Splurging on a Budget

In this rough economy, most of us are looking for ways to tighten our belts. Budgeting is a smart thing to do, especially when funds are limited. Taking a $5,000 vacation when you are worried about your job and your mortgage? Not a good idea! However, in the quest to remain on top of one’s finances, it is possible to become too frugal, which can ultimately undermine budgeting efforts.

Let’s say that you are on a diet and decide to eat only the healthiest food. No chocolate. No pasta. No fast food. Ever. How likely is it that the diet will be successful? Not very. For most people, high-fat food tastes better, and if they try to stick to a diet of whole wheat and carrots, they will just wind up getting frustrated and quitting. Sticking to a diet is easier if you allow yourself to have a slice of chocolate cake once in a while.

It works the same way with budgeting. You want to pay all of your bills on time, save money, and avoid debt and tell yourself that you are only going to spend money on bare necessities. No dining out. No cable. No vacations. No movies. No books or magazines. No hobbies. This budget may be doable for a couple of months but probably not much longer.

Instead of cutting out pleasures completely, look for ways to do them for a reasonable price. Do you like eating out? Go to restaurants that cost $15 a meal instead of $50. Or if you really want to go to that $50 restaurant, eat out once a month instead of once a week. Like traveling? Take day trips near your home (you won’t have to worry about paying for airfare and a hotel) or forgo vacations for a few years so you can splurge on a two-week trip to Europe. Love reading books? Check out the used-book store. Or better yet, go to the library – they still exist!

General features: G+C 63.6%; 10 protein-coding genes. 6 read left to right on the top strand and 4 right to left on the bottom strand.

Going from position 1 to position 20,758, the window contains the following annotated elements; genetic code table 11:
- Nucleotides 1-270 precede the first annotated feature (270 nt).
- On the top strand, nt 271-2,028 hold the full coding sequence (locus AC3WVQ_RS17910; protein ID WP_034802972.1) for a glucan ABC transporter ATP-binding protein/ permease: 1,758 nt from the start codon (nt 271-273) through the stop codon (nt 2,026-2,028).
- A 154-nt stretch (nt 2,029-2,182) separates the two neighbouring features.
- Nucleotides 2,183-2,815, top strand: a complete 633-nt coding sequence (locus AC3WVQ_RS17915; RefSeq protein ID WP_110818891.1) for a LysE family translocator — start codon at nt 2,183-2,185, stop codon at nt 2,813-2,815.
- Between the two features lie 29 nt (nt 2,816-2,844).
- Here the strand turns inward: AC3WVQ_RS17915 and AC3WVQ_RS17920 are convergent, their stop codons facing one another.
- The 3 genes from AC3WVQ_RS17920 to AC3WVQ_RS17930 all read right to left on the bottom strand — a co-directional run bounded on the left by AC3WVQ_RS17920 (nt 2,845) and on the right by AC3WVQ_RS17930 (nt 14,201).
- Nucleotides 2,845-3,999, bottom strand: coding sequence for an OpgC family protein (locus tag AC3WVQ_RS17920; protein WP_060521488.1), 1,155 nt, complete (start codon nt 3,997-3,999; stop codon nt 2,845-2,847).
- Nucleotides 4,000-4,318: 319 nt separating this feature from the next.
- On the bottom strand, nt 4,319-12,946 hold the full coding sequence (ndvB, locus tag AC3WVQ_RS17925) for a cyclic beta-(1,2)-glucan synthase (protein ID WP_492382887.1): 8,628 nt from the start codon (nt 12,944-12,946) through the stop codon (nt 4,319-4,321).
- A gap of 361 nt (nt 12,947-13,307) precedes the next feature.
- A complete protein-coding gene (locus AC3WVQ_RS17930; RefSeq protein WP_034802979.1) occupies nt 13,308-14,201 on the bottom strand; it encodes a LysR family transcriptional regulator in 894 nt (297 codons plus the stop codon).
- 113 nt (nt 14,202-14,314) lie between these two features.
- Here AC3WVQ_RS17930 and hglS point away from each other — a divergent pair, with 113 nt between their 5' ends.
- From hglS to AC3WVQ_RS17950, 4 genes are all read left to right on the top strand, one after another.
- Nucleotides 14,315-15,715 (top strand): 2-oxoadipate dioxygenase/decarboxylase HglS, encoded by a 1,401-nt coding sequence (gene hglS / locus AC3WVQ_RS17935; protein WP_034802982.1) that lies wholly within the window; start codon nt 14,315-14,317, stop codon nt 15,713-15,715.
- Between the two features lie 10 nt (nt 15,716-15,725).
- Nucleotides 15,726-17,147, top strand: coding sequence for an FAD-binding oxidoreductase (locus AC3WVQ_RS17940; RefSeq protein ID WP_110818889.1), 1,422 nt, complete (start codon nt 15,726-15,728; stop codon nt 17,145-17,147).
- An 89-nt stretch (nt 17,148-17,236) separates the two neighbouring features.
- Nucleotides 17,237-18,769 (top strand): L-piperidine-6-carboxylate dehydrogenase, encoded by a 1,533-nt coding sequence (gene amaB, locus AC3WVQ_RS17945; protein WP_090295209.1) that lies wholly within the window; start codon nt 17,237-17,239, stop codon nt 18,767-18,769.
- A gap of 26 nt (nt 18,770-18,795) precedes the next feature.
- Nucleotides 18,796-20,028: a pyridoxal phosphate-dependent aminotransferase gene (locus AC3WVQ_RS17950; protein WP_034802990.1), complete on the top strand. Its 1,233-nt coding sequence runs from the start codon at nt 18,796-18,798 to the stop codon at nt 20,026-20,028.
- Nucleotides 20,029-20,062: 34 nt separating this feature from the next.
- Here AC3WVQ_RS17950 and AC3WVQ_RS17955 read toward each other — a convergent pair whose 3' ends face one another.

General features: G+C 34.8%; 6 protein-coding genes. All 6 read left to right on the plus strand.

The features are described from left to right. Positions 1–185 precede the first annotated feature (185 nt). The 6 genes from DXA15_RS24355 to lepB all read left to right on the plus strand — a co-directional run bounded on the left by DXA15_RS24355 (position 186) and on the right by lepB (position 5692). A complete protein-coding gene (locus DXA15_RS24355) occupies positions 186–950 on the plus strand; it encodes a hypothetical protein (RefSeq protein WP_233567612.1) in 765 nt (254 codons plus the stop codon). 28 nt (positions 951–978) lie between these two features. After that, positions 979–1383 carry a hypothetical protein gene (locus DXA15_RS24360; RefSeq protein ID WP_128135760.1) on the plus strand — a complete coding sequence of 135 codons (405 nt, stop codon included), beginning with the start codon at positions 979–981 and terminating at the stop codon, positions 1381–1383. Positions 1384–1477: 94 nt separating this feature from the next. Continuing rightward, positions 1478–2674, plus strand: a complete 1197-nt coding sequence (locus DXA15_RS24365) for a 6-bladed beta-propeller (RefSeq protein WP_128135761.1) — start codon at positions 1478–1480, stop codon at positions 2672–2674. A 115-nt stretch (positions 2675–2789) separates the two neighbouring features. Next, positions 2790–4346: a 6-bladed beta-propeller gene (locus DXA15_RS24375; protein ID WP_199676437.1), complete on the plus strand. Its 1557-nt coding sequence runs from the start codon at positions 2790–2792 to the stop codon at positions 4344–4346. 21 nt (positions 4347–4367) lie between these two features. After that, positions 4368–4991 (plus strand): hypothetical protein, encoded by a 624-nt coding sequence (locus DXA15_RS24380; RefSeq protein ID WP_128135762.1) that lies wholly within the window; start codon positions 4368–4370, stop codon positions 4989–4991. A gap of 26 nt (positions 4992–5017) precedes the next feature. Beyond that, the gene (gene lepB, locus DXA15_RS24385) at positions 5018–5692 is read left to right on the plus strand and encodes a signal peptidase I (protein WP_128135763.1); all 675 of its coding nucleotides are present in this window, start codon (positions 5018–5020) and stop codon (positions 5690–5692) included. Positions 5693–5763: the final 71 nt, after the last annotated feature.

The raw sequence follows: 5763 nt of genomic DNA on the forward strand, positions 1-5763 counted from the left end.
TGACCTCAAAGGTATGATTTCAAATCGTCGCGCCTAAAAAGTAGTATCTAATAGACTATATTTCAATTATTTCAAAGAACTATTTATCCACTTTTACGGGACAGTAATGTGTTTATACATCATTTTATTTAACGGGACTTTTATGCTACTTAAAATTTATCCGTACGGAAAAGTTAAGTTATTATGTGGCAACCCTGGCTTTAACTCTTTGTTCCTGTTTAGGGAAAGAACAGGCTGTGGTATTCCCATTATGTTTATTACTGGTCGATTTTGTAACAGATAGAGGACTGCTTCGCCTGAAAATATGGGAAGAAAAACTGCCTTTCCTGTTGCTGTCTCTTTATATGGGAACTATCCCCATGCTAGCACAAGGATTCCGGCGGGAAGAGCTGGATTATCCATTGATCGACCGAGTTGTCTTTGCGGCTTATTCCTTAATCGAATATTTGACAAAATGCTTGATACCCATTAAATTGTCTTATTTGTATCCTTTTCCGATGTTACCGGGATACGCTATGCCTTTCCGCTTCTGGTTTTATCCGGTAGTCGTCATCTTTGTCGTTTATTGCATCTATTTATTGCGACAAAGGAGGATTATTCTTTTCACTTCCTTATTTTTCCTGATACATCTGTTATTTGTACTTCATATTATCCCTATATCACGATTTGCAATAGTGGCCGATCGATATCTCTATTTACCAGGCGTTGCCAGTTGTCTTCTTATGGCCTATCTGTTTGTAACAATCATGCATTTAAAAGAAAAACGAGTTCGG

Even if you are looking for ways to lower costs, you may not have enough money to buy or do everything you want. Forgoing some luxuries makes it easier to splurge in other areas. Think about what is most important to you and what doesn’t matter as much. If you love going to the opera, you don’t have to automatically give it up because you are on a budget. Free up cash by buying generic brands at the supermarket. Bring your lunch to work instead of eating out. Get your hair cut once every three months instead of once a month. On the other hand, if you’re a foodie, you may want to sacrifice going to the opera and other entertainment activities so that you can eat lunch out and get $15 cheese at the supermarket.

Being financially responsible does not mean that you have to live the life of a monk. It will be easier to control your spending and save if you leave some room in your budget for fun.

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